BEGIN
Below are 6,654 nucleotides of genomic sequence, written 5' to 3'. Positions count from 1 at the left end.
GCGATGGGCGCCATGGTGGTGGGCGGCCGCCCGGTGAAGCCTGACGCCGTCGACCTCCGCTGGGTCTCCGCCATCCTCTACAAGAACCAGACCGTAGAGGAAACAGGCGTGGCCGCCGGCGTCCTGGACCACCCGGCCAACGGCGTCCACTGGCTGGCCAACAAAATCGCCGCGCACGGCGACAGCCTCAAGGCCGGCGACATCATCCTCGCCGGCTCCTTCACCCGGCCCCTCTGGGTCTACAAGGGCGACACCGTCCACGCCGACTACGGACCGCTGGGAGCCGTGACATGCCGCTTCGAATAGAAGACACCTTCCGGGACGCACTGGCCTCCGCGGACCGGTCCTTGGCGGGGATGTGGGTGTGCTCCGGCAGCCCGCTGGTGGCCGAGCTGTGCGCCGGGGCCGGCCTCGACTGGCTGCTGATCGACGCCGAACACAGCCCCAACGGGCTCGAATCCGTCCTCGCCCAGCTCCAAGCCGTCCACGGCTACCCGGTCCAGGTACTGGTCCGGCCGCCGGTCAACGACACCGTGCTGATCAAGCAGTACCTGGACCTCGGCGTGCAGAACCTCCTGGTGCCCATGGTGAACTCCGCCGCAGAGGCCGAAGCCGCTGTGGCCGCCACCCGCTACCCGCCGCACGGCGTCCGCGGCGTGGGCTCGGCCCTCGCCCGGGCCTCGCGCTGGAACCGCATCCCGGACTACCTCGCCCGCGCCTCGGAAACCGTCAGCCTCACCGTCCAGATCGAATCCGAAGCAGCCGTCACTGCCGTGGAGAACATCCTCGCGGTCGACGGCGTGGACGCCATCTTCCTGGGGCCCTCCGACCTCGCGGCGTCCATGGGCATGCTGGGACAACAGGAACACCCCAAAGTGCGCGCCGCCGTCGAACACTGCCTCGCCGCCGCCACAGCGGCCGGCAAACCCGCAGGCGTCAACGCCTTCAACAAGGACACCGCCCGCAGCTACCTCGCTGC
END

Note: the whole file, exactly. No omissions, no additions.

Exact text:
Below are 6,654 nucleotides of genomic sequence, written 5' to 3'. Positions count from 1 at the left end.
GCGATGGGCGCCATGGTGGTGGGCGGCCGCCCGGTGAAGCCTGACGCCGTCGACCTCCGCTGGGTCTCCGCCATCCTCTACAAGAACCAGACCGTAGAGGAAACAGGCGTGGCCGCCGGCGTCCTGGACCACCCGGCCAACGGCGTCCACTGGCTGGCCAACAAAATCGCCGCGCACGGCGACAGCCTCAAGGCCGGCGACATCATCCTCGCCGGCTCCTTCACCCGGCCCCTCTGGGTCTACAAGGGCGACACCGTCCACGCCGACTACGGACCGCTGGGAGCCGTGACATGCCGCTTCGAATAGAAGACACCTTCCGGGACGCACTGGCCTCCGCGGACCGGTCCTTGGCGGGGATGTGGGTGTGCTCCGGCAGCCCGCTGGTGGCCGAGCTGTGCGCCGGGGCCGGCCTCGACTGGCTGCTGATCGACGCCGAACACAGCCCCAACGGGCTCGAATCCGTCCTCGCCCAGCTCCAAGCCGTCCACGGCTACCCGGTCCAGGTACTGGTCCGGCCGCCGGTCAACGACACCGTGCTGATCAAGCAGTACCTGGACCTCGGCGTGCAGAACCTCCTGGTGCCCATGGTGAACTCCGCCGCAGAGGCCGAAGCCGCTGTGGCCGCCACCCGCTACCCGCCGCACGGCGTCCGCGGCGTGGGCTCGGCCCTCGCCCGGGCCTCGCGCTGGAACCGCATCCCGGACTACCTCGCCCGCGCCTCGGAAACCGTCAGCCTCACCGTCCAGATCGAATCCGAAGCAGCCGTCACTGCCGTGGAGAACATCCTCGCGGTCGACGGCGTGGACGCCATCTTCCTGGGGCCCTCCGACCTCGCGGCGTCCATGGGCATGCTGGGACAACAGGAACACCCCAAAGTGCGCGCCGCCGTCGAACACTGCCTCGCCGCCGCCACAGCGGCCGGCAAACCCGCAGGCGTCAACGCCTTCAACAAGGACACCGCCCGCAGCTACCTCGCTGC